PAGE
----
Bactrim, Augmentin, Tobramycin (IV and Inhaled), Cefeprime (IV), Azithromycin
Pulmicort, Pulmozyme, Albuterol
Specialists (that we see on a regular basis)
Barium X ray
3 day peripheral IV
PICC line placement (and removal after 3 weeks)
3 Chest X Rays
Allergy and Vitamin screens
Annual blood draws
Countless CF clinic check ups
851 hours spent doing chest physiotherapy in 3.5 years (minimum, this doesn’t include sickness when it doubles from 2 to 4 treatments per day)
3-7 nebulizers per day (it’s too hard to calculate all of them in the past 3.5 years because the schedule rotates)
So there you have it. You are now aware and you may now donate HERE instead of buying your delicious chai latte tomorrow morning. Thanks my friends!
(SN: Photos taken by my talented husband, Robb Cyr, when Charlie was on IV antibiotics a few weeks back)
Saturday, May 3, 2014
Fast forward to now- I have lost the first 15lbs. Still 5lbs away from where I STARTED last year which is super annoying. But I feel good about this anyways, mainly because I've changed my approach and I figured out why I was getting those horrible workout headaches- I'll get to that in a second!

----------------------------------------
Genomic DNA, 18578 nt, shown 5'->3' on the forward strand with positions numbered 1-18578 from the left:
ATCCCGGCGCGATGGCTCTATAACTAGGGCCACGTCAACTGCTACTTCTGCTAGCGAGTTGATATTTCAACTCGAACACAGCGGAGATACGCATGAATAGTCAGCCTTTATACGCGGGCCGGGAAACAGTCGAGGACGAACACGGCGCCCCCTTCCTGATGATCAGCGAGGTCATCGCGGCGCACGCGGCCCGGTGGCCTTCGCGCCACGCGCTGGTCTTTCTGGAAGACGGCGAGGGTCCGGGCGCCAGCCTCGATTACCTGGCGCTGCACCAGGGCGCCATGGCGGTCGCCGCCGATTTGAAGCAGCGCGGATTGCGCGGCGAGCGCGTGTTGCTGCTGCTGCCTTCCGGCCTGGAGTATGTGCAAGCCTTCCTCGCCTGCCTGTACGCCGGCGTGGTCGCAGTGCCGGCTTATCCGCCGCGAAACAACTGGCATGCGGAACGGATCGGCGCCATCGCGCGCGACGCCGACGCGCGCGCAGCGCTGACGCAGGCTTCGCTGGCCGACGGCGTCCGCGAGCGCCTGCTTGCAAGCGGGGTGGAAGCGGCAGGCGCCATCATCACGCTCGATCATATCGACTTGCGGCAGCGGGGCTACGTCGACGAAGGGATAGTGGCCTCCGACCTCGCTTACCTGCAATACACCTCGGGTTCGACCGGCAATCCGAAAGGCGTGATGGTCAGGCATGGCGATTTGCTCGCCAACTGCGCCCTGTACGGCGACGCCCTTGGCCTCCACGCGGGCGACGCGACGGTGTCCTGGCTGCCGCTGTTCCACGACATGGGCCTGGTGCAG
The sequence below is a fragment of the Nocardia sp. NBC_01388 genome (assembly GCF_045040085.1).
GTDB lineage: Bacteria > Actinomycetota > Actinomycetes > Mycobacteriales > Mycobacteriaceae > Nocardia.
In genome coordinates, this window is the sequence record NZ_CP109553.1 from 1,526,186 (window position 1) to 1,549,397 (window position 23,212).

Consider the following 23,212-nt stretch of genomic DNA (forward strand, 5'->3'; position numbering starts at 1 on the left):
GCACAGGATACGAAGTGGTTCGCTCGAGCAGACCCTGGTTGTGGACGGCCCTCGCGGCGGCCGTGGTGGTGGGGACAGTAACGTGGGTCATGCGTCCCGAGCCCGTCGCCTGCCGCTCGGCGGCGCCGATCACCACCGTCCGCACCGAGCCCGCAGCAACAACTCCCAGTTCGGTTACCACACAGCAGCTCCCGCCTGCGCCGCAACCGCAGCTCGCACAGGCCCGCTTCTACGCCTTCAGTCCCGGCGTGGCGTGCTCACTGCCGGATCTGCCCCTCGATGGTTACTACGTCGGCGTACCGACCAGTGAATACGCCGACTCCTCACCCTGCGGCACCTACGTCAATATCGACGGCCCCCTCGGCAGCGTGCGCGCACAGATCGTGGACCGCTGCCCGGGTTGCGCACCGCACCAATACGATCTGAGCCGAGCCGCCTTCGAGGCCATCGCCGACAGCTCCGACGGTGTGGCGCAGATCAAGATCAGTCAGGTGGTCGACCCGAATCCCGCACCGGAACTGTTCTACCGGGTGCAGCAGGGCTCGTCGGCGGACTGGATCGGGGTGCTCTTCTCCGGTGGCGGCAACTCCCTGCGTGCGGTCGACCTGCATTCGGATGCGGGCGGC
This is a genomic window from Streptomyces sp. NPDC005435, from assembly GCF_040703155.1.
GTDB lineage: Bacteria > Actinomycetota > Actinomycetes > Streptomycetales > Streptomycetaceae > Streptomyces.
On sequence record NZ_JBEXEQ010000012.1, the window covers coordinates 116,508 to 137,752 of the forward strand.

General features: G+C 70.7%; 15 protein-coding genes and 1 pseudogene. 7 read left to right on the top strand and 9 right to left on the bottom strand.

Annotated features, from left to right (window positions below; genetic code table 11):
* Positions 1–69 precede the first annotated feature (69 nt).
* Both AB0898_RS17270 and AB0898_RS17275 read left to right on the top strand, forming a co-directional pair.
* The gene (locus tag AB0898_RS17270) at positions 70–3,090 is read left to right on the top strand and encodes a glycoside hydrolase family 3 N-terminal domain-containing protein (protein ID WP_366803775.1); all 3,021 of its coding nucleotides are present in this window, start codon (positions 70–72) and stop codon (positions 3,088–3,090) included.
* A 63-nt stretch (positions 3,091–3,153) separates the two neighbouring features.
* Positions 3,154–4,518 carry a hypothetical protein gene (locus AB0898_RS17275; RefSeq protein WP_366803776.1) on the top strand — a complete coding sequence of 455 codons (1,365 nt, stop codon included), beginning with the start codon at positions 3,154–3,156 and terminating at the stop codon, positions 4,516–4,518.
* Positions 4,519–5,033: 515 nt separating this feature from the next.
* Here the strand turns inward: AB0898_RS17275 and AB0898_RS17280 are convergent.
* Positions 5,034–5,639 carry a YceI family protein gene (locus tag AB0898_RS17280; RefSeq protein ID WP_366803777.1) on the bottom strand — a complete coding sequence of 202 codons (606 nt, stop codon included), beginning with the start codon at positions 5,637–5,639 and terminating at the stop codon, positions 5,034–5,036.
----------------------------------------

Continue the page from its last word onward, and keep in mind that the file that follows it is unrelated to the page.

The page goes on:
This go around I found the IIFYM (If It Fits Your Macros) approach and I am IN LOVE. Instead of counting calories I count macronutrients; meaning protein, carbohydrates, and fat. IIFYM allows you to eat literally anything you want as long as you meet your macronutrient requirements within 5g. You could eat hamburgers all day if it fits, but I only eat clean food minus a cheat meal or two every week. The main reason I love this program so much, as opposed to counting calories, is that I can eat SO much more. When I counted calories I ate 1200 calories per day. Counting my macros gives me 1500 calories per day- and that number was brought down from 1850, which was initially reccomended! I'm never hungry! And guess what? I work out like a monster and never get headaches anymore. Wanna guess why? It's because I wasn't eating enough before (and def not enough protein)! 1200 calories per day is a pretty run of the mill number for weight loss so it never once occurred to me that I might need to eat more. Now I'm able to eat 25% more food and still lose weight- awesome! If you want to try out the IIFYM calculator to find out your macros it's free and you can find it here. You'll probably have to adjust down because the calories they give off the bat are quite high (I couldn't eat 1850 calories of clean food without feeling sick to my stomach full so I wound up decreasing by 5-7% per week until I hit 1500 calories or so, which is where I'm happy at).